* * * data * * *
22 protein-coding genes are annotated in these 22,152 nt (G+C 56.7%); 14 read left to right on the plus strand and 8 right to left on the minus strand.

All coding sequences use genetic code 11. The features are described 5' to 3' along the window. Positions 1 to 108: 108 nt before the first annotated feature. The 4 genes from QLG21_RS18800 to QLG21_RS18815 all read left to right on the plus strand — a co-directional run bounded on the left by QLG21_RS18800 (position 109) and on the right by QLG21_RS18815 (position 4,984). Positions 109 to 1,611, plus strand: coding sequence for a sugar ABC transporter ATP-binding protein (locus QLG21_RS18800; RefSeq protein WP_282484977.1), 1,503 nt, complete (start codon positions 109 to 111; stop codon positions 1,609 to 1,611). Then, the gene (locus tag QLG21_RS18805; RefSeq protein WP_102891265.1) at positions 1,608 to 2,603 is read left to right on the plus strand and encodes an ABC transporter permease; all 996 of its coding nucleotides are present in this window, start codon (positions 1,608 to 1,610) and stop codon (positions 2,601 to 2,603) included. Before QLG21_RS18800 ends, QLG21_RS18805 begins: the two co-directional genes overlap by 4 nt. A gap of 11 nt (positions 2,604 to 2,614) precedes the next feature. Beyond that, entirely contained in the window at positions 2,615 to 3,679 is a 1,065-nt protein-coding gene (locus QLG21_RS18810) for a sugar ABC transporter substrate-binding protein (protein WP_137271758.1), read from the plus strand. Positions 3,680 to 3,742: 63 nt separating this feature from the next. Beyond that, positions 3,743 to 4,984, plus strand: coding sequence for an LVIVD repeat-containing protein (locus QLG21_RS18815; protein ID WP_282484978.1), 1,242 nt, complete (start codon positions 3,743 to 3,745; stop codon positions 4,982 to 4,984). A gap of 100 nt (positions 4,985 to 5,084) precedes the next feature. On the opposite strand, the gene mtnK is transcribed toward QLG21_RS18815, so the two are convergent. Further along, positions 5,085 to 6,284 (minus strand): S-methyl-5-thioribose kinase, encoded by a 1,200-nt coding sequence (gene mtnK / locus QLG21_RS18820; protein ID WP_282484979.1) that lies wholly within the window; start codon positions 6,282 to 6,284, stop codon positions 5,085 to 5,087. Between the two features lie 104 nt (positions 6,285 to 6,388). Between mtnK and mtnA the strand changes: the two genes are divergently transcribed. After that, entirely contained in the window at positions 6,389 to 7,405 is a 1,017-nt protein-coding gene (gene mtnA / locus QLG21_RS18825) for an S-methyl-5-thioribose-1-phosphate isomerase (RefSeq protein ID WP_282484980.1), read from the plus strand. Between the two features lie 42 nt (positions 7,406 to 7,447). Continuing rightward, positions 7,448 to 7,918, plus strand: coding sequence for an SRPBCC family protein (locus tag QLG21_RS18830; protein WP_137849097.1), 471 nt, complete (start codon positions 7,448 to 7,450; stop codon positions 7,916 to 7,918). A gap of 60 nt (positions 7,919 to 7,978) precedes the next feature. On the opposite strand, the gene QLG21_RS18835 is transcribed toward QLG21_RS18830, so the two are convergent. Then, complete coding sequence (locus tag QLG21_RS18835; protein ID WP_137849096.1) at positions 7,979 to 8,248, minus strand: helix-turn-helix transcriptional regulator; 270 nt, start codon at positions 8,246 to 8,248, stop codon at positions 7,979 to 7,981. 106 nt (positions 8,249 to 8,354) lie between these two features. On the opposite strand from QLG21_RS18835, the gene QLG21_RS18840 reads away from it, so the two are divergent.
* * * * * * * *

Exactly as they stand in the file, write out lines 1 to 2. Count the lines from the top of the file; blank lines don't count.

22 protein-coding genes are annotated in these 22,152 nt (G+C 56.7%); 14 read left to right on the plus strand and 8 right to left on the minus strand.

All coding sequences use genetic code 11. The features are described 5' to 3' along the window. Positions 1 to 108: 108 nt before the first annotated feature. The 4 genes from QLG21_RS18800 to QLG21_RS18815 all read left to right on the plus strand — a co-directional run bounded on the left by QLG21_RS18800 (position 109) and on the right by QLG21_RS18815 (position 4,984). Positions 109 to 1,611, plus strand: coding sequence for a sugar ABC transporter ATP-binding protein (locus QLG21_RS18800; RefSeq protein WP_282484977.1), 1,503 nt, complete (start codon positions 109 to 111; stop codon positions 1,609 to 1,611). Then, the gene (locus tag QLG21_RS18805; RefSeq protein WP_102891265.1) at positions 1,608 to 2,603 is read left to right on the plus strand and encodes an ABC transporter permease; all 996 of its coding nucleotides are present in this window, start codon (positions 1,608 to 1,610) and stop codon (positions 2,601 to 2,603) included. Before QLG21_RS18800 ends, QLG21_RS18805 begins: the two co-directional genes overlap by 4 nt. A gap of 11 nt (positions 2,604 to 2,614) precedes the next feature. Beyond that, entirely contained in the window at positions 2,615 to 3,679 is a 1,065-nt protein-coding gene (locus QLG21_RS18810) for a sugar ABC transporter substrate-binding protein (protein WP_137271758.1), read from the plus strand. Positions 3,680 to 3,742: 63 nt separating this feature from the next. Beyond that, positions 3,743 to 4,984, plus strand: coding sequence for an LVIVD repeat-containing protein (locus QLG21_RS18815; protein ID WP_282484978.1), 1,242 nt, complete (start codon positions 3,743 to 3,745; stop codon positions 4,982 to 4,984). A gap of 100 nt (positions 4,985 to 5,084) precedes the next feature. On the opposite strand, the gene mtnK is transcribed toward QLG21_RS18815, so the two are convergent. Further along, positions 5,085 to 6,284 (minus strand): S-methyl-5-thioribose kinase, encoded by a 1,200-nt coding sequence (gene mtnK / locus QLG21_RS18820; protein ID WP_282484979.1) that lies wholly within the window; start codon positions 6,282 to 6,284, stop codon positions 5,085 to 5,087. Between the two features lie 104 nt (positions 6,285 to 6,388). Between mtnK and mtnA the strand changes: the two genes are divergently transcribed. After that, entirely contained in the window at positions 6,389 to 7,405 is a 1,017-nt protein-coding gene (gene mtnA / locus QLG21_RS18825) for an S-methyl-5-thioribose-1-phosphate isomerase (RefSeq protein ID WP_282484980.1), read from the plus strand. Between the two features lie 42 nt (positions 7,406 to 7,447). Continuing rightward, positions 7,448 to 7,918, plus strand: coding sequence for an SRPBCC family protein (locus tag QLG21_RS18830; protein WP_137849097.1), 471 nt, complete (start codon positions 7,448 to 7,450; stop codon positions 7,916 to 7,918). A gap of 60 nt (positions 7,919 to 7,978) precedes the next feature. On the opposite strand, the gene QLG21_RS18835 is transcribed toward QLG21_RS18830, so the two are convergent. Then, complete coding sequence (locus tag QLG21_RS18835; protein ID WP_137849096.1) at positions 7,979 to 8,248, minus strand: helix-turn-helix transcriptional regulator; 270 nt, start codon at positions 8,246 to 8,248, stop codon at positions 7,979 to 7,981. 106 nt (positions 8,249 to 8,354) lie between these two features. On the opposite strand from QLG21_RS18835, the gene QLG21_RS18840 reads away from it, so the two are divergent.